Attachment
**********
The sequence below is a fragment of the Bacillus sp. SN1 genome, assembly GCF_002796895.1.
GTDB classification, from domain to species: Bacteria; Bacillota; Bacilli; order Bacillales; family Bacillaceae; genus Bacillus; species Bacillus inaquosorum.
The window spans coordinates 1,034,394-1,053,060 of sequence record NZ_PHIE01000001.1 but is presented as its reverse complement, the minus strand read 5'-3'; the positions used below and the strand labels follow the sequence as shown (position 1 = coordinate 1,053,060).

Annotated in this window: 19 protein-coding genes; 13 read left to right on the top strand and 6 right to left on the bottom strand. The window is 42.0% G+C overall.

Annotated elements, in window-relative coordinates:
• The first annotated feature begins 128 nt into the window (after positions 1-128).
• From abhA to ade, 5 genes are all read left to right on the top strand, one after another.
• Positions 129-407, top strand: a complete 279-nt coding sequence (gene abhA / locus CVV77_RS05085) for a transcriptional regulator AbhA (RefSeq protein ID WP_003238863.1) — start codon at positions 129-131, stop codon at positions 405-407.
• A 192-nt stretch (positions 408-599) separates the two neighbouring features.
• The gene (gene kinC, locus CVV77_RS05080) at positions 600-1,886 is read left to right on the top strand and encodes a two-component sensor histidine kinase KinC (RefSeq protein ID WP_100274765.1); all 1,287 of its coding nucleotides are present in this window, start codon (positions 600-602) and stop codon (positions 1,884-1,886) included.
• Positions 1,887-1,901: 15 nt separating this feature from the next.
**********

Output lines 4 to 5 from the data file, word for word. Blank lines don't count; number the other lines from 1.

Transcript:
Annotated in this window: 19 protein-coding genes; 13 read left to right on the top strand and 6 right to left on the bottom strand. The window is 42.0% G+C overall.

Annotated elements, in window-relative coordinates: